Alaska State Troopers based in the Mat-Su Valley report that after multiple extensive vehicle chases and a foot chase, a 48-year-old Wasilla man was apprehended with the aid of K9 “Echo” on Wednesday morning.
At 9:18 am on Wednesday, AST was alerted to a domestic disturbance at the Jim Creek Recreational area. Troopers responded to find that the suspect, later identified as Fred Morse, age 48, had sprayed his female victim with bear spray. Following that attack, Morse fled the area in a gold sedan but was soon located by troopers.
Troopers attempted to conduct a traffic stop but Morse ignored them and took them on a chase through construction zones as well as the scene of a fatal collision where troopers were still conducting an investigation. Morse continued recklessly towards Anchorage on the Old Glenn Highway before getting onto the Glenn Highway and proceeding northbound in the southbound lanes towards Wasilla.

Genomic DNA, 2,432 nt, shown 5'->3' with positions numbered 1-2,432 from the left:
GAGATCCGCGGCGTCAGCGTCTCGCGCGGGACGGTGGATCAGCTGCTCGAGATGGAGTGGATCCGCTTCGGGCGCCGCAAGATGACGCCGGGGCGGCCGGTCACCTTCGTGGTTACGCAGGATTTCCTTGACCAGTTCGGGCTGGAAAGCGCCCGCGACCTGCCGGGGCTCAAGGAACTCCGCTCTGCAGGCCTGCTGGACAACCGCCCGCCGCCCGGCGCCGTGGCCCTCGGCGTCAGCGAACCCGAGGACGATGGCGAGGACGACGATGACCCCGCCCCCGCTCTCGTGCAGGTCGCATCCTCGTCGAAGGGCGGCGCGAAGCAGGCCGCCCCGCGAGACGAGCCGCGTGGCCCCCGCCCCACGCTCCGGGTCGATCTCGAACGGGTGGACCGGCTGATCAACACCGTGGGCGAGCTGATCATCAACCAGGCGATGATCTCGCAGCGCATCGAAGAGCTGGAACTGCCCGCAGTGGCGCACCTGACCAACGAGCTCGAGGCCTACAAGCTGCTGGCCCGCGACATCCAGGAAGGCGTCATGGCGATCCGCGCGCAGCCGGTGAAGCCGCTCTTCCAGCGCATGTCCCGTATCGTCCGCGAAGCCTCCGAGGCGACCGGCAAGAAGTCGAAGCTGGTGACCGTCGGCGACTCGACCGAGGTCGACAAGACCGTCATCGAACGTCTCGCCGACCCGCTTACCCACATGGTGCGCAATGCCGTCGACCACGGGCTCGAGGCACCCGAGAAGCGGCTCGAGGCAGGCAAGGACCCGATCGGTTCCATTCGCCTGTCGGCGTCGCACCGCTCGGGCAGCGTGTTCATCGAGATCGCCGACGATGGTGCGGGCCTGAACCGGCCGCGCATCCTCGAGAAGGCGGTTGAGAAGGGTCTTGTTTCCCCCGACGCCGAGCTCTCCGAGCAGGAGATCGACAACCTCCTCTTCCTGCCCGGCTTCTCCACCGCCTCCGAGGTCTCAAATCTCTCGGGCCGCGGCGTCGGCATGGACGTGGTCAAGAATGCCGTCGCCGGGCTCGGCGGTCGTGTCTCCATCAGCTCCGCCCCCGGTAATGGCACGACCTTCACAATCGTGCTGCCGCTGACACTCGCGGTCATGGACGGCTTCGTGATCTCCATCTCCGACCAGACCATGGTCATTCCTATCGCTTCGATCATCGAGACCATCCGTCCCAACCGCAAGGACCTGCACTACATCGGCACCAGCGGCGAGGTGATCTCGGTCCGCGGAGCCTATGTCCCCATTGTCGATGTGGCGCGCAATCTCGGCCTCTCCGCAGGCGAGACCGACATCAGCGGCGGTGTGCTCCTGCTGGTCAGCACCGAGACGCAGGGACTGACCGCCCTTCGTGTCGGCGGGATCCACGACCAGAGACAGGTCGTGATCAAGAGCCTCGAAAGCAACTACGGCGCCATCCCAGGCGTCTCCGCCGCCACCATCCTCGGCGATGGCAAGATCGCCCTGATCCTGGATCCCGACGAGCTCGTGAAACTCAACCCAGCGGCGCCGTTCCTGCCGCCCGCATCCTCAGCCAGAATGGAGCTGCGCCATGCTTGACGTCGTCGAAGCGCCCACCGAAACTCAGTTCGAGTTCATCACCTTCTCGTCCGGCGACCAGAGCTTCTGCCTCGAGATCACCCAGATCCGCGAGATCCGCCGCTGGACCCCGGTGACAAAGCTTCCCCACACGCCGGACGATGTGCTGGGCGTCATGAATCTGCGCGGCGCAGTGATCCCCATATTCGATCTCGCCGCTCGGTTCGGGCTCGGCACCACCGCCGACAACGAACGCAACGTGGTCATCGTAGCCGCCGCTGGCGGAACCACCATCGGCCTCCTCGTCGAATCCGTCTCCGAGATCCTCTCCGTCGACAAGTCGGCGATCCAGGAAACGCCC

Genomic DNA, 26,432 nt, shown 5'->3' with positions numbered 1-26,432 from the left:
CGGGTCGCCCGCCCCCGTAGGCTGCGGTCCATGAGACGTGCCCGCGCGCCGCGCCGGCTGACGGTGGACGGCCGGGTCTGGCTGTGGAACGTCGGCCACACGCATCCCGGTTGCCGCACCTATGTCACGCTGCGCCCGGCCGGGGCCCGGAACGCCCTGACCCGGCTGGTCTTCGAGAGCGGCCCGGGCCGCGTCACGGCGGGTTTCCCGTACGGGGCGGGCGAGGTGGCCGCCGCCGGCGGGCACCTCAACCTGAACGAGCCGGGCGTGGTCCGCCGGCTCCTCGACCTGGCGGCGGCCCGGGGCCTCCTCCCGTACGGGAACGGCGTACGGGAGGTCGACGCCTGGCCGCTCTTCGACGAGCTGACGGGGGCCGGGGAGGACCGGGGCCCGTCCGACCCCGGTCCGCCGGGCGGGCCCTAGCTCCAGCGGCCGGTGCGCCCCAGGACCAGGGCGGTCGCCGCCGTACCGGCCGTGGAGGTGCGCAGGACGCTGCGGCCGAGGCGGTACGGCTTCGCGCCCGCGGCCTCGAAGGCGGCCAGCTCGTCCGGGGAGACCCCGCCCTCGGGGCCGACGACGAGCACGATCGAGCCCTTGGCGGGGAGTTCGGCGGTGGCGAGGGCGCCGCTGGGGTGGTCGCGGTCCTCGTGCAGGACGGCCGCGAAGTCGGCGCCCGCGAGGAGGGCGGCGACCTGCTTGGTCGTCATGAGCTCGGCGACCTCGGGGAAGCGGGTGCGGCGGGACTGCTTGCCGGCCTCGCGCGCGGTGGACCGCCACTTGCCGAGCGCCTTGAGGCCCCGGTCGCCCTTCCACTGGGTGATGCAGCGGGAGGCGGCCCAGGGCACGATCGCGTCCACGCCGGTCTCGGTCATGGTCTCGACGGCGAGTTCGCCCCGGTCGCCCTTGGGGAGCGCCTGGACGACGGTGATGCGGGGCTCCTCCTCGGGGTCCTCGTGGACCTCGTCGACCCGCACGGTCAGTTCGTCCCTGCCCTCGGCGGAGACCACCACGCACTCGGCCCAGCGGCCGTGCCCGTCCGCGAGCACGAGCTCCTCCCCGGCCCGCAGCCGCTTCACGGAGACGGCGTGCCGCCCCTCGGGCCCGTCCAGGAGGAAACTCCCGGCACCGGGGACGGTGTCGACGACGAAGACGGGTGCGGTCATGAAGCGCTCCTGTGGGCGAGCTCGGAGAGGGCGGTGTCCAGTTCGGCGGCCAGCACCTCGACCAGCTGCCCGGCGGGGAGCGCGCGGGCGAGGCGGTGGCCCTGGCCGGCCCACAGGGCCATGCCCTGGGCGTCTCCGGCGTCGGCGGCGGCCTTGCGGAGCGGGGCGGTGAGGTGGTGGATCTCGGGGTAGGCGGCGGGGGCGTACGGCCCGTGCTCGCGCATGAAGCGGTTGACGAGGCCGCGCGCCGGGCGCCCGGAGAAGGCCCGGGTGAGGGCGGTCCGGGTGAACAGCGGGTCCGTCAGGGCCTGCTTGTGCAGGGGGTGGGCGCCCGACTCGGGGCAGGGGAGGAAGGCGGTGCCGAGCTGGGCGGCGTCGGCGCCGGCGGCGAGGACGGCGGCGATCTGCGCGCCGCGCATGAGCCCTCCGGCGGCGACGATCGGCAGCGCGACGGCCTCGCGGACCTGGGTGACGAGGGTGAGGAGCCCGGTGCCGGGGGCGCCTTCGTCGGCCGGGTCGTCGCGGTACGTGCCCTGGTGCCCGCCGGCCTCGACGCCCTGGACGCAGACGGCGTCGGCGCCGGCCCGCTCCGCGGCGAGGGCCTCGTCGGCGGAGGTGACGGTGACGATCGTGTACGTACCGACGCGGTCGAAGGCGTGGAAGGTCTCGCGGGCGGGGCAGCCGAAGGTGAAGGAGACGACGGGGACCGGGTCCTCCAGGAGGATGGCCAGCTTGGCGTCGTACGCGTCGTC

Troopers terminated the chase in the Hay Flats area over concerns of the public’s safety, but citizens continued to report the sedan traveling the wrong way at speeds of 80-100 miles per hour.
“Wasilla Police, Alaska Wildlife Troopers, Wildlife Investigative Unit, Special Crimes Investigative Unit, Statewide Drug Enforcement Unit, Helo 3, and Helo 4 responded to the last known residential area Morse was seen in by citizens and law enforcement personnel,” troopers reported.
Wasilla police would locate Morse and soon afterward, Morse crashed into a parked vehicle before fleeing on foot. Morse would hide in a shed but was tracked and soon located by K9 “Echo.” He was quickly taken into custody.
Morse faces “assault charges from the original Jim Creek disturbance, dozens of felony assault charges against the motoring public, construction workers, first responders as well as various other charges to include but not limited to VCOR, failure to stop, reckless driving, criminal mischief, and hit and run,” trooper said.
AST asks that motorists who had to take evasive action in order to avoid collision with Morseto contact them at (907) 352-5401.
The investigation into the incidences is still undergoing.